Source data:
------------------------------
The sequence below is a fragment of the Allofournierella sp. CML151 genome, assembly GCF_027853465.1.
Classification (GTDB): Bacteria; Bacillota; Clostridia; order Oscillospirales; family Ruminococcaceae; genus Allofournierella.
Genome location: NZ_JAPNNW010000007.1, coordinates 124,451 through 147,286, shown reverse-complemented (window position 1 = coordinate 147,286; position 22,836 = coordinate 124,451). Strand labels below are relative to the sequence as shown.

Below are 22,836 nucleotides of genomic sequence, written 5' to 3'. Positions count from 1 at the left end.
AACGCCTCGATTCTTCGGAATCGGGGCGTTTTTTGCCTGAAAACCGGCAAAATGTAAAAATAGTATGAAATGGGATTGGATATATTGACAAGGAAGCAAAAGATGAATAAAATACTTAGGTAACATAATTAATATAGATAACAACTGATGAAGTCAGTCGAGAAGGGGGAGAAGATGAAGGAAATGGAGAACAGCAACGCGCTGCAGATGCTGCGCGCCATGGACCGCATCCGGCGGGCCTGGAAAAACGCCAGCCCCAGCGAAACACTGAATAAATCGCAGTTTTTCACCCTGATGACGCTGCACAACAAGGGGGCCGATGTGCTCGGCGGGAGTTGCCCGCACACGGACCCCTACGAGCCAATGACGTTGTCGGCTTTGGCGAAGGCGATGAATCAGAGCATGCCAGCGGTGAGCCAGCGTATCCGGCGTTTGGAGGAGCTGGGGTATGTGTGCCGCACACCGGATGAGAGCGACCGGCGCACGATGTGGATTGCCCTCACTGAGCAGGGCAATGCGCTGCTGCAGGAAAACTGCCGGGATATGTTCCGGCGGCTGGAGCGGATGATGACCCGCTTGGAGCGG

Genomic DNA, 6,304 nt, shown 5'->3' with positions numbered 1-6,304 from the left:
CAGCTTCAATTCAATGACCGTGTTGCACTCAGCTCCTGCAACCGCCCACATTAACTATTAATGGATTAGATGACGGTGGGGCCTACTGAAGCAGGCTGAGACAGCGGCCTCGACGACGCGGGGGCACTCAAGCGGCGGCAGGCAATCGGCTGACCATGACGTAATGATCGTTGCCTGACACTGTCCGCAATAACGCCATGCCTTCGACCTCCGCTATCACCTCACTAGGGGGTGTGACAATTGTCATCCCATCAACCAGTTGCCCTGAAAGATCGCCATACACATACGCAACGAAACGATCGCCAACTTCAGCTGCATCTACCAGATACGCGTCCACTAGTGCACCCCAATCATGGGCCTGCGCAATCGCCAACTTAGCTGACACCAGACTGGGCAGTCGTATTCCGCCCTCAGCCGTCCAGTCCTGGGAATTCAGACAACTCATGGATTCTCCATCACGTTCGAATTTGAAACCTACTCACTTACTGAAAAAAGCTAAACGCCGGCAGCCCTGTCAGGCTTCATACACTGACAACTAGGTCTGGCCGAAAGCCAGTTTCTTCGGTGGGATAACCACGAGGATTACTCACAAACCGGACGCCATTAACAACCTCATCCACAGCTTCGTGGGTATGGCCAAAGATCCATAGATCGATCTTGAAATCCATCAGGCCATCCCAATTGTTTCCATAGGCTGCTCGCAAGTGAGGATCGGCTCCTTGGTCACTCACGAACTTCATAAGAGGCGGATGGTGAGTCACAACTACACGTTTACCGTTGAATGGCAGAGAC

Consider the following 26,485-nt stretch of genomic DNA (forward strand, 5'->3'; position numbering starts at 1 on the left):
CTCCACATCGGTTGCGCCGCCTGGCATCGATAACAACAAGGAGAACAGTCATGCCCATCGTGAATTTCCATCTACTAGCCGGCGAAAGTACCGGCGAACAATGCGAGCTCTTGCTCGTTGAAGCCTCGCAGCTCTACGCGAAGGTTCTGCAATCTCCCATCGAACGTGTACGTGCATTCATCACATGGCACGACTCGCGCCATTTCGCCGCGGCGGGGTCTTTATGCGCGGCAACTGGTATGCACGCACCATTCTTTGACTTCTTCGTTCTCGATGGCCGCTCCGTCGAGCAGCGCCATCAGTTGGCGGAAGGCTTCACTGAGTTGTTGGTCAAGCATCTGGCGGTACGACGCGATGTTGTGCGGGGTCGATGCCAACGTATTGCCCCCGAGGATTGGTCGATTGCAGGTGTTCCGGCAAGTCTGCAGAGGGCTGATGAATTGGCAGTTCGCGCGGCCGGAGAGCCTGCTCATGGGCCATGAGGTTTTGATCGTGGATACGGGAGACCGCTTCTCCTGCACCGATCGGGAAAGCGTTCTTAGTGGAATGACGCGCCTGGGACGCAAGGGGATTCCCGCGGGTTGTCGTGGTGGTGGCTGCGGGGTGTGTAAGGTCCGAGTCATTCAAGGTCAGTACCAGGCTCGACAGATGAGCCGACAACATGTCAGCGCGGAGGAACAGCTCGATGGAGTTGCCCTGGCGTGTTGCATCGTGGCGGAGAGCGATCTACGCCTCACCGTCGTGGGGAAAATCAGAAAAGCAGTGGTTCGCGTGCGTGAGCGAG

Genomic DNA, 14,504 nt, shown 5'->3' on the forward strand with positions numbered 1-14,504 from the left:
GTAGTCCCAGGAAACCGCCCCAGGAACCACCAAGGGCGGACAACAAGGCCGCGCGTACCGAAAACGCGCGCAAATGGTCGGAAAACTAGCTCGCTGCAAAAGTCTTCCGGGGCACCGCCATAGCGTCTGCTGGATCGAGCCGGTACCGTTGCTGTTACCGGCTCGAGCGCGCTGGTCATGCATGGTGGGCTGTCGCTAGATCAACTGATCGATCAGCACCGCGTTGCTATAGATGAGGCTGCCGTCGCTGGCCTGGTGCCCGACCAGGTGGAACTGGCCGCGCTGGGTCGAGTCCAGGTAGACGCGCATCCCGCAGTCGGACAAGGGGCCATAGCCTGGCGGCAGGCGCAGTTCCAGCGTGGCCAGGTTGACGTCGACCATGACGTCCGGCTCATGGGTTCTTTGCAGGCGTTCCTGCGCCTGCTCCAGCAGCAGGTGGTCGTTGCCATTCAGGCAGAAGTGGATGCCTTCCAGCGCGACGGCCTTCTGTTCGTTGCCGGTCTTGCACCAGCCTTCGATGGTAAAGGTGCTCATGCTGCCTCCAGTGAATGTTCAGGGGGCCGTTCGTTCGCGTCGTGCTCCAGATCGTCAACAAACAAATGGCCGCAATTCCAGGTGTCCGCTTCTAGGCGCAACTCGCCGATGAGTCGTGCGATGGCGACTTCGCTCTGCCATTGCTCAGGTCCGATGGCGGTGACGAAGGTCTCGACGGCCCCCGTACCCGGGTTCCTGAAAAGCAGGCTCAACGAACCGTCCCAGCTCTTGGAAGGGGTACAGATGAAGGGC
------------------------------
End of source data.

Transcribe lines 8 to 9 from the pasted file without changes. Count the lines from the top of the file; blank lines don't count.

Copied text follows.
Consider the following 26,485-nt stretch of genomic DNA (forward strand, 5'->3'; position numbering starts at 1 on the left):
CTCCACATCGGTTGCGCCGCCTGGCATCGATAACAACAAGGAGAACAGTCATGCCCATCGTGAATTTCCATCTACTAGCCGGCGAAAGTACCGGCGAACAATGCGAGCTCTTGCTCGTTGAAGCCTCGCAGCTCTACGCGAAGGTTCTGCAATCTCCCATCGAACGTGTACGTGCATTCATCACATGGCACGACTCGCGCCATTTCGCCGCGGCGGGGTCTTTATGCGCGGCAACTGGTATGCACGCACCATTCTTTGACTTCTTCGTTCTCGATGGCCGCTCCGTCGAGCAGCGCCATCAGTTGGCGGAAGGCTTCACTGAGTTGTTGGTCAAGCATCTGGCGGTACGACGCGATGTTGTGCGGGGTCGATGCCAACGTATTGCCCCCGAGGATTGGTCGATTGCAGGTGTTCCGGCAAGTCTGCAGAGGGCTGATGAATTGGCAGTTCGCGCGGCCGGAGAGCCTGCTCATGGGCCATGAGGTTTTGATCGTGGATACGGGAGACCGCTTCTCCTGCACCGATCGGGAAAGCGTTCTTAGTGGAATGACGCGCCTGGGACGCAAGGGGATTCCCGCGGGTTGTCGTGGTGGTGGCTGCGGGGTGTGTAAGGTCCGAGTCATTCAAGGTCAGTACCAGGCTCGACAGATGAGCCGACAACATGTCAGCGCGGAGGAACAGCTCGATGGAGTTGCCCTGGCGTGTTGCATCGTGGCGGAGAGCGATCTACGCCTCACCGTCGTGGGGAAAATCAGAAAAGCAGTGGTTCGCGTGCGTGAGCGAG